Description of problem:
PackageKit apparently installs updates to yum (and probably other critical packages) before any other updates.
With the recent f13 update of yum it showed up as the only update (IIRC). Slightly confusing but OK. But after it had been installed it said something like "all updates installed" (showing the rest of the updates in the background) the updater window closed when I clicked OK. That is less OK and reminds of the Windows Update experience where the user has to restart the update process several times.
Please loop back to confirm-package-updates state after the top priority updates has been installed - or at least show a clear message telling the user to do it manually.
Version-Release number of selected component (if applicable):
Good idea, I've applied this:
Author: Richard Hughes <firstname.lastname@example.org>
Date: Tue May 11 14:30:36 2010 +0100
Reget the list of updates in the update viewer if we installed infrastructure packages. Fixes rh#589045
Note: We only get the new list if there is no pending restart of
the infrastructure packages.
Could you possibly test the gnome-packagekit package here http://people.freedesktop.org/~hughsient/fedora/13/SRPMS/ and report your results? Thanks.
There is some strange things going on.
Usually PK updated its status whenever I did anything with yum. But now I'm in a situation where yum tells me there are packages available for update, but whenever I start gpk-update-viewer it tells me that all software is up to date.
So no, I haven't been able to test the new package so far ...
I managed to test gnome-packagekit-2.31.1-0.1252.20100511git - here are some comments from my be-evil-and-critical-and-notice-all-issues-and-try-to-report-them-in-a-constructive-way testing.
I had downgraded rpm-cron and yum showed that there also was other updates (and also a dependency-installation), but PK didn't notice that. It downloads something when the gui starts, but I don't know what and apparently it isn't used? After a reboot (and a night to timeout - I don't know which of them made a change) the icon showed "There is 1 update available" and gpk-update-viewer downloaded stuff and found the pending updates.
I think that users should be shown all the updates they are missing - don't give false impression that for example only one update to rpm is pending. An admin can choose to postpone an rpm update, but the hidden next step might show an import remote-exploitable update to a network service. Perhaps the message could be something like "There is 9 updates available - giving priority to 1 infrastructure update".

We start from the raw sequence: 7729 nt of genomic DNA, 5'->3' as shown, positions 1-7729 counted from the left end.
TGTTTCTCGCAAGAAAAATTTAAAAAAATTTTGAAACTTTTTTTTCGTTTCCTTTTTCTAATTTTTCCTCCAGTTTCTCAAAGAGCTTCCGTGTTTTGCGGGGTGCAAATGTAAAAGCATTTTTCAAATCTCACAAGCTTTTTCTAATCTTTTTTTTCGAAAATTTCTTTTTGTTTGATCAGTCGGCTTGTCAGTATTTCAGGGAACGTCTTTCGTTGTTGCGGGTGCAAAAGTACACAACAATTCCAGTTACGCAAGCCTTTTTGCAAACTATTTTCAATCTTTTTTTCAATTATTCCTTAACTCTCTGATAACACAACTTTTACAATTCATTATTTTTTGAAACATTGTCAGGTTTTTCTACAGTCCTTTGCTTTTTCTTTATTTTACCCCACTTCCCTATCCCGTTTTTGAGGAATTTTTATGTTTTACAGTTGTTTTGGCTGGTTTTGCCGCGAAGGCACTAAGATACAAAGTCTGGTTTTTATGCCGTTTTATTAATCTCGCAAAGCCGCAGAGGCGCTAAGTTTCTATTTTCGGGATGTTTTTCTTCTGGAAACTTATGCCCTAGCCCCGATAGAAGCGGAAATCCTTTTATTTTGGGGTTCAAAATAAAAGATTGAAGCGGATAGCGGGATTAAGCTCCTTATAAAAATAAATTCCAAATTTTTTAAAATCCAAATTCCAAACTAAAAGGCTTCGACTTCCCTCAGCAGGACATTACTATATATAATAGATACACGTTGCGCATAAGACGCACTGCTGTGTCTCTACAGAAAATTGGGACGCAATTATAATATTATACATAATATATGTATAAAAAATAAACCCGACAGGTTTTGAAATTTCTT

However, I would expect the applet and gpk-update-viewer to distinguish between the updates it am aware of and the packages it wants to install first. The notification icon should tell me about all the updates, and the list of updates should show all updates - both infrastructure and those with lower priorities. Priority to infrastructure packages should only apply if the user have chosen to install them (or through dependencies). It should be possible for users with specific needs to bypass the infrastructure priority.
As it is now gpk-update-viewer shows a "Other updates are held back" message at the bottom. I would like to see something like described above, but as it is now please consider emphasizing it more; put it highlighted in the top of the window or in the list of packages - and in the applet tooltip.
After update of the infrastructure packages I got a list of packages, but all the entries were duplicated - see the attached screenshot. Except for the duplicates it was fine.
As tracked on 583122 installing (the last of) these pending updates with yum did _not_ make the star go away, and clicking it still showed the now outdated updates. Trying to install them gave the "could not do simulate" message.
Created attachment 414234 [details]
duplicated entries in update view
Still happening with the latest updates?
This bug appears to have been reported against 'rawhide' during the Fedora 14 development cycle.
Changing version to '14'.
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